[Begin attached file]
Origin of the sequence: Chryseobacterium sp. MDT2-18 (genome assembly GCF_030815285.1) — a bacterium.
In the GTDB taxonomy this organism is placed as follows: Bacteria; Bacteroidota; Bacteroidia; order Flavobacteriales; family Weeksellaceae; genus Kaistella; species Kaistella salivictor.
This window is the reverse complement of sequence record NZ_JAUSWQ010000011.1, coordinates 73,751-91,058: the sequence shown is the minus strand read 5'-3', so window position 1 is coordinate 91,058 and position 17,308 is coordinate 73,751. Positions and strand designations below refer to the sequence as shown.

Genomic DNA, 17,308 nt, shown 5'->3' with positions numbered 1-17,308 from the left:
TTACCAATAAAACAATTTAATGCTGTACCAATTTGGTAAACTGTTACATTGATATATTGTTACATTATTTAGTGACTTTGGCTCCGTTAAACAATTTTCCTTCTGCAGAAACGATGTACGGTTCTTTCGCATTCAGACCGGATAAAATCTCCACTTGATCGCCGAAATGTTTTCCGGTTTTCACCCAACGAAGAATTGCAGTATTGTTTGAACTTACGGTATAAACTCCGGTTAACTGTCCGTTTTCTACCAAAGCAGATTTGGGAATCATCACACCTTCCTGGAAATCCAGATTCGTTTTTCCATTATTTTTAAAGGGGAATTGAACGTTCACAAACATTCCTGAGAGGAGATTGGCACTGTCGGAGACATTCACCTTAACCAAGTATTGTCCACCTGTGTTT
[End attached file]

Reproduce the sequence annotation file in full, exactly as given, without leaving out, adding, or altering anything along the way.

Origin of the sequence: Chryseobacterium sp. MDT2-18 (genome assembly GCF_030815285.1) — a bacterium.
In the GTDB taxonomy this organism is placed as follows: Bacteria; Bacteroidota; Bacteroidia; order Flavobacteriales; family Weeksellaceae; genus Kaistella; species Kaistella salivictor.
This window is the reverse complement of sequence record NZ_JAUSWQ010000011.1, coordinates 73,751-91,058: the sequence shown is the minus strand read 5'-3', so window position 1 is coordinate 91,058 and position 17,308 is coordinate 73,751. Positions and strand designations below refer to the sequence as shown.

Genomic DNA, 17,308 nt, shown 5'->3' with positions numbered 1-17,308 from the left:
TTACCAATAAAACAATTTAATGCTGTACCAATTTGGTAAACTGTTACATTGATATATTGTTACATTATTTAGTGACTTTGGCTCCGTTAAACAATTTTCCTTCTGCAGAAACGATGTACGGTTCTTTCGCATTCAGACCGGATAAAATCTCCACTTGATCGCCGAAATGTTTTCCGGTTTTCACCCAACGAAGAATTGCAGTATTGTTTGAACTTACGGTATAAACTCCGGTTAACTGTCCGTTTTCTACCAAAGCAGATTTGGGAATCATCACACCTTCCTGGAAATCCAGATTCGTTTTTCCATTATTTTTAAAGGGGAATTGAACGTTCACAAACATTCCTGAGAGGAGATTGGCACTGTCGGAGACATTCACCTTAACCAAGTATTGTCCACCTGTGTTT